Beth wrote:My great x 3 uncle, Richard Duty, born 1838, joined the 2nd Battalion 19th Foot in June 1860.
He married whilst on furlo' in December 1861
His wife appears to have accompanied him for the rest of his army life, for his children were born where the battalion was stationed. (The first, in Ireland, in 1863; the second & third in Tonghoo, Burma, 1865 & '67; the fourth in Bangalore in 1869)
His army life seems to have been cut short by illness - he spent the last nine months of his service in the sanitorium at Kussowlie, near Shimla.
He left India for England on 17th November 1870 & was back in his home village by April 1871, when the family was recorded in the census of that year (as Doughty)
I understand that lots were drawn to determine which wives should accompany the battalion on their postings but, if this were the case here, they would seem to have had exceptional luck!
They both came from very poor, agricultural labourer families; I find it impossible to believe that they could have paid for her passage themselves. He was illiterate & remained a private for the whole period.
Did some regiments pay for all wives to come?
I have looked at the pay rolls/muster rolls for the period covering his service & can find no mention of any wives "on the strength"; however women & children are mentioned in the report of the regimental surgeon.
Any thoughts would be most welcome
Beth wrote:Fear Frogsmile, Peter, Les & Grumpy
Thank you all for your help. The information you give about the 32nd is fascinating Les & I'm looking forward to following up the references given both by you & by Frogsmile.
I have now realised that when I made my first post I was working on an incorrect assumption - having seen that Richard Duty's four eldest children were born overseas between 1863 -69, I automatically assumed that he would have come back to England between postings. This was obviously a silly error, based on what little I know about tours of duty in today's army.
In fact from the pay lists & muster rolls it is clear that after sailing for Rangoon from Cork, on 25th August 1863, Richard did not leave Burma/India again until 17th November 1870. He was always attached to the same regiment, 2nd/19th. At the time of sailing he must have been accompanied by his wife, Emma, & first baby. Emma would therefore only have needed to be lucky in the ballot once.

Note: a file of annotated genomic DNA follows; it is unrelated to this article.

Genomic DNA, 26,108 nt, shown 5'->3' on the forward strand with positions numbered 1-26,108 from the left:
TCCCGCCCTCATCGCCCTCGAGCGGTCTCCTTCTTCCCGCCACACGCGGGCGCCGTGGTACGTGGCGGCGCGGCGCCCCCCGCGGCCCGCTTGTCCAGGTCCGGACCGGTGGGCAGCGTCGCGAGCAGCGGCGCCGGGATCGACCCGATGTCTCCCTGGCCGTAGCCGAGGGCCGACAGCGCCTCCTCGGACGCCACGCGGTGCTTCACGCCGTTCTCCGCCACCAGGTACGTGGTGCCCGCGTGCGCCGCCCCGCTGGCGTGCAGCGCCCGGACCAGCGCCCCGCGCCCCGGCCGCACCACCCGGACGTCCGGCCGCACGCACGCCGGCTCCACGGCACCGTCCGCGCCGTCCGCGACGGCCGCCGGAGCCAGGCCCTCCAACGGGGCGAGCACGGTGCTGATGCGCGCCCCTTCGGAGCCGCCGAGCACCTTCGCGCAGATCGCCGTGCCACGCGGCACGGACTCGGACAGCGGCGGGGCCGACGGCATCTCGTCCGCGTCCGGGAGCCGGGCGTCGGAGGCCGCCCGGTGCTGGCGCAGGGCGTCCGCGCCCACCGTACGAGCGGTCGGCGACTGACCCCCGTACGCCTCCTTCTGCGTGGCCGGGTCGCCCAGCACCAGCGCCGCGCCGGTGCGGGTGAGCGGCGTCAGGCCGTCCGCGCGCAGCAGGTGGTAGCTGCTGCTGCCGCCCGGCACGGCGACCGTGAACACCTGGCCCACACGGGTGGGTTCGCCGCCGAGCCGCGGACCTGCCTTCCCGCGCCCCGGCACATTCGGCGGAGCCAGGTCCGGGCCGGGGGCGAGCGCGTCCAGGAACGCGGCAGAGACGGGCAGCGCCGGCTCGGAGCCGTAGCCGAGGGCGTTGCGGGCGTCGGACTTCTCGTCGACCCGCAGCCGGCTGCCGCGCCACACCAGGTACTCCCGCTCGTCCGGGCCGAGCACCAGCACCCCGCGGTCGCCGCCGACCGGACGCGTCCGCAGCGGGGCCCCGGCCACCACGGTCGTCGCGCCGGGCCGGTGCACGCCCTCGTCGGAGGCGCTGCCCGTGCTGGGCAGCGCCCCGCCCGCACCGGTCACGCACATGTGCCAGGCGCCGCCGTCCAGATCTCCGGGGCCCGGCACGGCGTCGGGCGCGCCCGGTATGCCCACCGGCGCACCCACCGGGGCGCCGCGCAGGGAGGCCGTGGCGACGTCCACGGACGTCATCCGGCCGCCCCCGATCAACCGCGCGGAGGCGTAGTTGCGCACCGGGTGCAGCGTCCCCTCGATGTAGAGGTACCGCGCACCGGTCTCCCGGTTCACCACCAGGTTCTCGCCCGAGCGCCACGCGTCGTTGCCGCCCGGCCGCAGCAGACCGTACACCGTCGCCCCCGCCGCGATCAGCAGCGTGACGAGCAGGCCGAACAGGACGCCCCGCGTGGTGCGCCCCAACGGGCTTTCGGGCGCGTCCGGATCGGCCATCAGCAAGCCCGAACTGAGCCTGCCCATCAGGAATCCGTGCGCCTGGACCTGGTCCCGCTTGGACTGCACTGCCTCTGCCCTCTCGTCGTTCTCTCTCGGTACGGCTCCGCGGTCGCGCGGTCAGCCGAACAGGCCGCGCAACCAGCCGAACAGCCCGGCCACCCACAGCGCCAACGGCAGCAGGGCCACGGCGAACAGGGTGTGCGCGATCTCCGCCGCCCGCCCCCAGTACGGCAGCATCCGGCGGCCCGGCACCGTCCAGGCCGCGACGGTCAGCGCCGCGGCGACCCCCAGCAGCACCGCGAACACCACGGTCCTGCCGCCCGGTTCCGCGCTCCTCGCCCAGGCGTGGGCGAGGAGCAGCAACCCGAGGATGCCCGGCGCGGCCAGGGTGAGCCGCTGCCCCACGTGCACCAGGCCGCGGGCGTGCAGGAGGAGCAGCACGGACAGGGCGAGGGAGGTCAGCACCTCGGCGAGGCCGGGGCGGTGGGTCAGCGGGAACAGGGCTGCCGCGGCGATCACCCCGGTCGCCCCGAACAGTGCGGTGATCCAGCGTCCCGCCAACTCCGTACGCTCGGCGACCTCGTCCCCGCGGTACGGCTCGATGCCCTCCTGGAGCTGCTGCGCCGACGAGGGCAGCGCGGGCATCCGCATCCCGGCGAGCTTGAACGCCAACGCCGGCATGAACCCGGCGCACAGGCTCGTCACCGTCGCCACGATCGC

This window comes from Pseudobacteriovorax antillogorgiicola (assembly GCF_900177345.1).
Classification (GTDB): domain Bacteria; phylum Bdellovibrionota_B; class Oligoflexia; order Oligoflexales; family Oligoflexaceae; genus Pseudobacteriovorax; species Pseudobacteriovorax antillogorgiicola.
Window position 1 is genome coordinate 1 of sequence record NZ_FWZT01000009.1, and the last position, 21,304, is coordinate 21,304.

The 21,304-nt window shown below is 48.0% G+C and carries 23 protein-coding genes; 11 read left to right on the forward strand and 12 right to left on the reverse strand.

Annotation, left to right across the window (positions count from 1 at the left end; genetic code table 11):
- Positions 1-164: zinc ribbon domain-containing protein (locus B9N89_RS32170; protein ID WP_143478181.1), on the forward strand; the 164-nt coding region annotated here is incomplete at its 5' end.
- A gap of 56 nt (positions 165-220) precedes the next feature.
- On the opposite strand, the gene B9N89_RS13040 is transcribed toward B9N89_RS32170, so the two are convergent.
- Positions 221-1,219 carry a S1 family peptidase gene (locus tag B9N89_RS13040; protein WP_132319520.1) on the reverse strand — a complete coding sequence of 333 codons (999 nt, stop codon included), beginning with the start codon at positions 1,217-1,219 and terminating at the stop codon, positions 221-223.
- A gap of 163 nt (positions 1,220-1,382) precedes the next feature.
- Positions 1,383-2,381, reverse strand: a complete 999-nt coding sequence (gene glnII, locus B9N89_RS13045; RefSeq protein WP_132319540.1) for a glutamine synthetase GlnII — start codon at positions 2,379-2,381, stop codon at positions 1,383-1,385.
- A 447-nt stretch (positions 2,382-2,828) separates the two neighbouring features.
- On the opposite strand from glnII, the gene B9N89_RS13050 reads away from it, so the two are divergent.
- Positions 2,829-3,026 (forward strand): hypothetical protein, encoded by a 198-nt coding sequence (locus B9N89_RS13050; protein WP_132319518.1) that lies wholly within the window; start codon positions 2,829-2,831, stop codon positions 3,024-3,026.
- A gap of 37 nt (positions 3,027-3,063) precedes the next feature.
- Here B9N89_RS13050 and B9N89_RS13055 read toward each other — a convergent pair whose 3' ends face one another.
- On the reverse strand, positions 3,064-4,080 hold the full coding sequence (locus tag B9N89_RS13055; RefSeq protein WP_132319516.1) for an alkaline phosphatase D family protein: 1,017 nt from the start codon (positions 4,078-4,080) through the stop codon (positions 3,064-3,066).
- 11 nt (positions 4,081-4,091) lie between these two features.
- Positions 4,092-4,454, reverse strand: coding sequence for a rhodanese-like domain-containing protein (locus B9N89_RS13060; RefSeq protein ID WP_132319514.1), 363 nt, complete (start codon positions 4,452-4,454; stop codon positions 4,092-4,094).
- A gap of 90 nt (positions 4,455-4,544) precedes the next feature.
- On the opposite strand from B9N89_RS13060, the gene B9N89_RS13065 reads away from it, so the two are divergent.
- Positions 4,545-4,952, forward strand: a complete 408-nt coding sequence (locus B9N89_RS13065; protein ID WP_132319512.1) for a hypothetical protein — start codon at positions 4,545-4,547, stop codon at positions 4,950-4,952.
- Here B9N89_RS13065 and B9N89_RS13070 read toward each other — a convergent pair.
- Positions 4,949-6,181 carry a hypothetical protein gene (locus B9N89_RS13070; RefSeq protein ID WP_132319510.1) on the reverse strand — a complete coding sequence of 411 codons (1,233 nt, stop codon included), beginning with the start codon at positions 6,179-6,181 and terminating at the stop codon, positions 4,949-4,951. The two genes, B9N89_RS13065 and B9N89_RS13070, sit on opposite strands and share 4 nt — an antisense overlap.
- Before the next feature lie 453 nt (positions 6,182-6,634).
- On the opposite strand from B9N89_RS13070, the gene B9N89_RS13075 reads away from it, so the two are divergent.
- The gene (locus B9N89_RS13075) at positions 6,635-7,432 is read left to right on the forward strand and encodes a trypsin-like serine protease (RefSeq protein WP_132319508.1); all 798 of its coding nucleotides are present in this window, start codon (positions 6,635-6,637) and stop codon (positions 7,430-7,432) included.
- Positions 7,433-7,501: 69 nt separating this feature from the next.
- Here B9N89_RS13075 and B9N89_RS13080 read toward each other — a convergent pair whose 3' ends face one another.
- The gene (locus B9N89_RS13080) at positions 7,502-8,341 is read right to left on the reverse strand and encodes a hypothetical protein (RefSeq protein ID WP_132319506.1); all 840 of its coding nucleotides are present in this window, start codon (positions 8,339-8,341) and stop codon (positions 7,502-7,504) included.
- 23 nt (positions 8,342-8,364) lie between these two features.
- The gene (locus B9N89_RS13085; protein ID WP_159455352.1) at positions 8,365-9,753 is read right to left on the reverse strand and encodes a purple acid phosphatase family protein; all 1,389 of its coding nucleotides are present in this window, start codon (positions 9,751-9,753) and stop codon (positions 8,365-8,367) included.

This raises some other interesting questions though.The battalion did not return to England between being posted in Ireland in the spring of 1861 & leaving for Burma in August 1863. During that period, Richard had two periods of furlough. During the first, from 1st November - 29th December 1861, he married his wife. (Interestingly, his marriage certificate records his occupation as 'labourer' rather than soldier). The second was longer, & ran from 1st November 1862 to 19th January 1863.
Presumably he would have needed permission to marry? Was such permission ever refused?
Given that he married in England, whilst the battalion was stationed in Ireland, would his wife have had any automatic right to join him over there? Given that their first child was born in Ireland in 1863, they evidently found a way. Presumably her husband would have had to find her fare?
When soldiers were given furlo', did they also receive an allowance to pay for their journey back home, or did they have to finance that themselves?
Thanks for any help
Beth wrote:Hello Frogsmile,
Thanks once again for your informed & helpful comments. I'm looking forward to reading the books you recommended as soon as the library can get hold of them for me!
It's a very interesting & fair comment you make regarding the different attitudes displayed by men (& their wives) to service in India. I seem to remember that in the very early days of the East India Company some of the senior British officers were fairly well integrated into Moghul society. But that as time went on, this became less acceptable. Such a shame.
Les Waring wrote:Interesting is the total lack of mention of liaisons/marriages with Indian women; many hundreds of adult males over 12 years in India with the 32nd and nothing! One suspects that this was a taboo topic
Les Waring wrote:Whilst on the topic, I wonder if anyone can come up with info. to ‘beat’ the 32nd’s sad claim to be the ‘most massacred’ in terms of the women and children. The numbers, from the regiment’s depot coy., who died during the two-week siege of Cawnpore or were massacred after the surrender were ‘45 ‘European’ ladies and women and 54 children. ‘ (Swiney p.182.*)I think there were 4 ‘ladies’, whose deaths were obviously more regrettable than those of mere ‘women’ . * Swiney – Historical Records of the 32nd (Cornwall ) light Infantry...
Whilst the number of women and children who died/were killed on the retreat from Kabul (1842) may have been greater, they ‘belonged’ to a number of units, but perhaps there are cases of mass deaths of wives and children of an individual unit from cholera or other diseases, especially in India or the West Indies.
Beth wrote:What I didn't think to check when I was in the National Archives was how long his battalion stayed on in India after he left. Compared to the 32nd, the 2nd/19th seem to have had a pretty easy run in Burma/India. Whilst in Burma, my chap was on detachment in Tonghoo. (One company was there, the other nine were stationed at Thayetmyo). He remained in Tonghoo until the end of January 1868, when the whole battalion moved south to Bangalore. As far as I can see, they weren't involved in any major conflicts - shows how variable your chances were I guess.
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